In fact, even if you watch as little as half an hour of video per day on your handset, it is a fair chance that you will have used up close to 1.5 GB of data in a month, more, if you are the type who prefers watching videos in high-definition. The rule of thumb for online video fans with tight budgets as far as 3G goes is very simple, use only when necessary, simply because ten minutes of video can cost much more than an hour of relatively normal browsing on the
And unless it is absolutely essential, avoid hitting that "view in HD" option. The same goes for still images. Unless very essential, you should stick to viewing low-res images and not click on to their much larger versions. Loading a high-resolution image could put you back by a few MBs.
The above applies not just to viewing pictures and videos but also uploading them. So if you are the type that likes to pitch your pictures and videos on YouTube, Facebook and the like, please do not get carried away by the fact that 3G connectivity can let you upload a two minute high definition video to your social network in seconds, or that you can now post high quality pictures in Facebook without waiting for half an hour for the picture to upload. Yes, it works faster, but it does so at a price. One which you have to pay when the bill arrives!
This might sound a bit ridiculous to some people, but you do not always need to keep your 3G connection running. When you do not need to do something which requires high-speed data access, you can simply go to your phone''''s settings and switch to the good old 2G network. Believe us, you do not need mbps speeds all the time, especially for tasks as routine as downloading mail or getting social network notifications.
While on the subject of notifications, wherever possible when on 3G connection, do make sure that you only keep those tasks running that you actually need. For instance, having your phone checking for software updates all the time might not be the wisest idea. Neither would clicking on the "automatically update" option for software installed on your handsets or directing your phone to automatically upload all your pictures to Facebook!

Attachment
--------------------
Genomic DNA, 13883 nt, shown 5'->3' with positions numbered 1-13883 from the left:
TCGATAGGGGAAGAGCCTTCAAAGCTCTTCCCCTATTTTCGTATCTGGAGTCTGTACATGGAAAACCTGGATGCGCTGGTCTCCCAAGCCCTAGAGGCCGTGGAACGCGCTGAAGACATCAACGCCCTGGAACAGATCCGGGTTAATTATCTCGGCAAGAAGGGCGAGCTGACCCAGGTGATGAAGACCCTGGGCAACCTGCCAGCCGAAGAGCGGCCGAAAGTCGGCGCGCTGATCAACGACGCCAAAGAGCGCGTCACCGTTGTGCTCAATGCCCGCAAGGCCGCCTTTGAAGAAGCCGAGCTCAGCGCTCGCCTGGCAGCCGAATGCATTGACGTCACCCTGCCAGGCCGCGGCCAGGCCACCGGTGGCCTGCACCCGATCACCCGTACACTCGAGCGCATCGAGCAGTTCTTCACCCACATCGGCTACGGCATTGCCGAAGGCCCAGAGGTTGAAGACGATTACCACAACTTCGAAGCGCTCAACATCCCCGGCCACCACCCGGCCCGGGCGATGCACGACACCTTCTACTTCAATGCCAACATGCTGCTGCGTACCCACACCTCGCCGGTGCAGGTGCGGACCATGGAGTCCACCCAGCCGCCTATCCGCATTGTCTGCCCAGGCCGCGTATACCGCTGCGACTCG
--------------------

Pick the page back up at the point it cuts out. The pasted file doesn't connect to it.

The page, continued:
The rule here is simple: download only when you think it is necessary. And that applies to email too, we would suggest you set the email client to download only part of your mail instead of downloading everything for your viewing comfort.
Also, whenever possible, go for a one-time download rather than keeping an application running in the background, guzzling data merrily. So whether it is a news application or simply your mail, downloading it at one go at regular intervals is going to make more financial sense than letting it run in the background.
Of course, as with almost everything in life these days, there are applications that are designed to keep your data costs down. A browser like Opera Mini (available across many different devices) actually compresses the size of a website before displaying it on your handset, not only does this mean faster Web browsing but also a slimmer data bill.
Similarly, applications like Flipboard on the iPad let you download all your news and social network updates at one go and then browse them at your leisure after switching off your data connection. A sensible mix of applications that use lesser data and can work in offline mode will ensure that your bills do not go crazy.
While on the subject of apps, we would advise discretion in playing online games that have high graphics requirements, sparring online with someone on something like Word Scramble is unlikely to affect your 3G bill much, but doing the same with an arcade racing game is likely to have the opposite effect.
All in all, 3G''''s greatest strength, its ability to give you really fast browsing speeds on the move, can turn out to be a financial pain, if not used with discretion. It all boils down to just how wisely you use it. Just like on the road, browsing speed does thrill. Alas, its cost can be just as lethal